And also absolutely....stretch the spandex to the point where it would be if permanently mounted. Use no backing....and make sure air can flow freely through when "Dusting". Dusting should be done at the maximum speed (3' per second) and patience is a must because the build-up of paint layers must be very gradual so as to not plug up the Spandex weave, and put so much paint on top that the Spandex becomes a stiff / rigid sheet.

Leastwise, that's how I would go about it.

To quote James T. Kirk;
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post #6 of 30 Old 12-12-2012, 09:21 PM - Thread Starter
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Okay, so I need to:

1. Stretch the white spandex over the frame
2. Dust it with 8+ coats of S-I-L-V-E-R
3. Remove it from the frame
4. Apply white spandex backing layer
5. Re-stretch top white spandex over frame/backing layer
6. Make popcorn and enjoy my favorite movies?

Seems simple enough, but I am curious what will happen to the paint when I remove the painted spandex from the frame. Will it crack or peel? Also, do you think MaxxMudd LL would give me better results for my application over S-I-L-V-E-R? Epson 8700UB projecting from 10' away on 106" screen set to THX mode (currently Normal, but hoping for Low light mode for lesser fan noise and deeper blacks).
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post #7 of 30 Old 12-13-2012, 09:40 AM
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Quote:
Originally Posted by ahajr143 View Post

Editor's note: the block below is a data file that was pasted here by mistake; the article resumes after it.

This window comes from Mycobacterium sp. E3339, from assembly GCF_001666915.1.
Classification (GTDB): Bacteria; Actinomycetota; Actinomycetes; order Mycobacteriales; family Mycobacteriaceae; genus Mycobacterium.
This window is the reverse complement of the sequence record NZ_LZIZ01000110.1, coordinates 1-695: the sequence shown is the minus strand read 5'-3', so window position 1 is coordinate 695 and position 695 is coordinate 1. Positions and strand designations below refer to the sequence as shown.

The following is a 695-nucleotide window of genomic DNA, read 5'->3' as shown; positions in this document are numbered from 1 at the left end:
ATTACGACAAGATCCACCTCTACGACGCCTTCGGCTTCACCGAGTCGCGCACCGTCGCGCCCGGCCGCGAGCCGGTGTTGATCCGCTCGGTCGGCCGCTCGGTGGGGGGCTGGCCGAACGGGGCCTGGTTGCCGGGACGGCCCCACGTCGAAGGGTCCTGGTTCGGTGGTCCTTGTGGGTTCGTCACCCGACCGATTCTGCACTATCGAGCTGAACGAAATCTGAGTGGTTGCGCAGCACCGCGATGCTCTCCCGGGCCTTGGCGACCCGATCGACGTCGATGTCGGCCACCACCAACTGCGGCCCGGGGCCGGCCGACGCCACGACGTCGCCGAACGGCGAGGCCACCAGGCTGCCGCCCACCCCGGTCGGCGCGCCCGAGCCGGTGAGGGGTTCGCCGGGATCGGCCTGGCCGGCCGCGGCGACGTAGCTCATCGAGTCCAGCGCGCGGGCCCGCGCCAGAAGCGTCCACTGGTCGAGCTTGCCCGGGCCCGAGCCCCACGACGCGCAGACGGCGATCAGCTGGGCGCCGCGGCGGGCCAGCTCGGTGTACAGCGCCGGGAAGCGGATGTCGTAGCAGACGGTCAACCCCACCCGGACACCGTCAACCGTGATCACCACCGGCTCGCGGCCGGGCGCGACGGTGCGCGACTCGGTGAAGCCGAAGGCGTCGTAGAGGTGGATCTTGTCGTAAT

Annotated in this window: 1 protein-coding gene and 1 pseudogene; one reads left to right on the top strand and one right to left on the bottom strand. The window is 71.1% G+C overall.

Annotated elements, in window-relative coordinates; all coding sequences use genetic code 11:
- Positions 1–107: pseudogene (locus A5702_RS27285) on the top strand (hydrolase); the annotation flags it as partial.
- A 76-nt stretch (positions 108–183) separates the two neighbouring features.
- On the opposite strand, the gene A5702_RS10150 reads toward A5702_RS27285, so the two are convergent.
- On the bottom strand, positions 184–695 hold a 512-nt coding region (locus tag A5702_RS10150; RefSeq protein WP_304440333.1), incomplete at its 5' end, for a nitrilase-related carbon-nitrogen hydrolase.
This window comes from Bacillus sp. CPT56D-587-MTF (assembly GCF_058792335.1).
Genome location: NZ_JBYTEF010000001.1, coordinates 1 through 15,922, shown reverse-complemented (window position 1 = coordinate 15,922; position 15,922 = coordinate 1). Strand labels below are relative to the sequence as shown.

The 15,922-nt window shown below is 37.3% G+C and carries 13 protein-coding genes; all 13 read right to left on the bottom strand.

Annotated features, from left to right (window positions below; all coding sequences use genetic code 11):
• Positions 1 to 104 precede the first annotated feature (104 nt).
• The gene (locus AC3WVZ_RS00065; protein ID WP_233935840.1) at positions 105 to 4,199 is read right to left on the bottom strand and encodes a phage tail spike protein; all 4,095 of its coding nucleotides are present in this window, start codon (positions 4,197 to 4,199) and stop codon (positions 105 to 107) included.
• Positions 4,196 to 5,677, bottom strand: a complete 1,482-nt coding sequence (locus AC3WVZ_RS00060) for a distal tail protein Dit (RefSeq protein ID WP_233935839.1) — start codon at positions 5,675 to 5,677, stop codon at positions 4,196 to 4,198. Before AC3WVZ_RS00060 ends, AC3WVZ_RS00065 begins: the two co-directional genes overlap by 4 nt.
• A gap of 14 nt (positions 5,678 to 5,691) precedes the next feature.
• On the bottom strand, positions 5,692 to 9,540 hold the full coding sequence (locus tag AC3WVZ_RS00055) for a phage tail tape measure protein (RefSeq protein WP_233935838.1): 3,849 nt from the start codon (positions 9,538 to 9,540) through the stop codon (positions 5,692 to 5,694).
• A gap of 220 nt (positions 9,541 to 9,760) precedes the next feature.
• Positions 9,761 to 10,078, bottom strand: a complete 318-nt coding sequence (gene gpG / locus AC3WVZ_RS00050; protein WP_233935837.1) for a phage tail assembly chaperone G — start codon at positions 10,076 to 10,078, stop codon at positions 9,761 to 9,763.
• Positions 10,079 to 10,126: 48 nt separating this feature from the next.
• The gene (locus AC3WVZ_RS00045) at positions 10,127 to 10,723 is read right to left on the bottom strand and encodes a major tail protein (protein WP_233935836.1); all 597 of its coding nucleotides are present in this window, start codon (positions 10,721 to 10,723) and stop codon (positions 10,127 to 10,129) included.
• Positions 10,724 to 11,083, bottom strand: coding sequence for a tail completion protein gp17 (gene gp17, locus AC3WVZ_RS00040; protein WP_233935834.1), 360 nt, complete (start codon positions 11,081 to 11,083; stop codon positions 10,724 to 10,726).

White over silver gives a brighter image. Silver over white helps with ambient light issues and perceived contrast. I went with the silver over white because I want to be able to watch football with some lights on and the contrast with the Epson 8100 can use a little help.


That seems like a very dark screen. Are you running the 8100 in dynamic mode? What size is your screen?
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post #8 of 30 Old 12-13-2012, 09:42 AM
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Originally Posted by mjovic View Post

Okay, so I need to:
1. Stretch the white spandex over the frame
2. Dust it with 8+ coats of S-I-L-V-E-R
3. Remove it from the frame
4. Apply white spandex backing layer
5. Re-stretch top white spandex over frame/backing layer
6. Make popcorn and enjoy my favorite movies?
Seems simple enough, but I am curious what will happen to the paint when I remove the painted spandex from the frame. Will it crack or peel? Also, do you think MaxxMudd LL would give me better results for my application over S-I-L-V-E-R? Epson 8700UB projecting from 10' away on 106" screen set to THX mode (currently Normal, but hoping for Low light mode for lesser fan noise and deeper blacks).



How would painting affect sound quality?

In my limited knowledge, I am not aware that sound can travel through paint.
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post #9 of 30 Old 12-13-2012, 02:11 PM
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Quote:
Originally Posted by smokarz View Post

That seems like a very dark screen. Are you running the 8100 in dynamic mode? What size is your screen?


I have a completely light controlled room and I have a 120" diagonal 2.37:1 screen. I watch movies in the dark on Theater Black 1 setting in Eco mode. Watching football I have two side wall sconces on a dimmer at about half brightness and use Living Room setting, also in Eco mode.
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How would painting affect sound quality?
In my limited knowledge, I am not aware that sound can travel through paint.

The idea of using a very thin paint like S-I-L-V-E-R and duster coats is that the paint will cover the fiber strands of the spandex while not filling in the pores between the fibers. Something similar to dyeing the fabric. This maintains the acoustic transparency if done correctly.